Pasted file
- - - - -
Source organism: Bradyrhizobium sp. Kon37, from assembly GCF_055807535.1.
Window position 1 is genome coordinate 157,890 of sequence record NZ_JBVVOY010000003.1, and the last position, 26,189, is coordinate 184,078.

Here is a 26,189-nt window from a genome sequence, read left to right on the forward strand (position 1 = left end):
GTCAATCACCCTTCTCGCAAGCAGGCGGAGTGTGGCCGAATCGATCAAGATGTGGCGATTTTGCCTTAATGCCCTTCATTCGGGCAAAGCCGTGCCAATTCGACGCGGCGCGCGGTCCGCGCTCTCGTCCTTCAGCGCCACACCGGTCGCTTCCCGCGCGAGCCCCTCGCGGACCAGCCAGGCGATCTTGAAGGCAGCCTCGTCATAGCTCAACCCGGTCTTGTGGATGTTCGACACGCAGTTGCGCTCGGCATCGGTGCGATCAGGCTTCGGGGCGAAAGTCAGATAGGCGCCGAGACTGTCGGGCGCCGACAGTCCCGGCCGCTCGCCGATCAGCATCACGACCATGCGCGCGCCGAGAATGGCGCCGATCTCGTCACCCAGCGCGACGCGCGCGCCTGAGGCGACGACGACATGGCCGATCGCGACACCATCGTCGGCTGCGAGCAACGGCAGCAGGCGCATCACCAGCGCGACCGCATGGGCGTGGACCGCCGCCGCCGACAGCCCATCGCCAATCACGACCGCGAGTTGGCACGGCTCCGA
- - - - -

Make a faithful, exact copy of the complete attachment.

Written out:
Source organism: Bradyrhizobium sp. Kon37, from assembly GCF_055807535.1.
Window position 1 is genome coordinate 157,890 of sequence record NZ_JBVVOY010000003.1, and the last position, 26,189, is coordinate 184,078.

Here is a 26,189-nt window from a genome sequence, read left to right on the forward strand (position 1 = left end):
GTCAATCACCCTTCTCGCAAGCAGGCGGAGTGTGGCCGAATCGATCAAGATGTGGCGATTTTGCCTTAATGCCCTTCATTCGGGCAAAGCCGTGCCAATTCGACGCGGCGCGCGGTCCGCGCTCTCGTCCTTCAGCGCCACACCGGTCGCTTCCCGCGCGAGCCCCTCGCGGACCAGCCAGGCGATCTTGAAGGCAGCCTCGTCATAGCTCAACCCGGTCTTGTGGATGTTCGACACGCAGTTGCGCTCGGCATCGGTGCGATCAGGCTTCGGGGCGAAAGTCAGATAGGCGCCGAGACTGTCGGGCGCCGACAGTCCCGGCCGCTCGCCGATCAGCATCACGACCATGCGCGCGCCGAGAATGGCGCCGATCTCGTCACCCAGCGCGACGCGCGCGCCTGAGGCGACGACGACATGGCCGATCGCGACACCATCGTCGGCTGCGAGCAACGGCAGCAGGCGCATCACCAGCGCGACCGCATGGGCGTGGACCGCCGCCGCCGACAGCCCATCGCCAATCACGACCGCGAGTTGGCACGGCTCCGA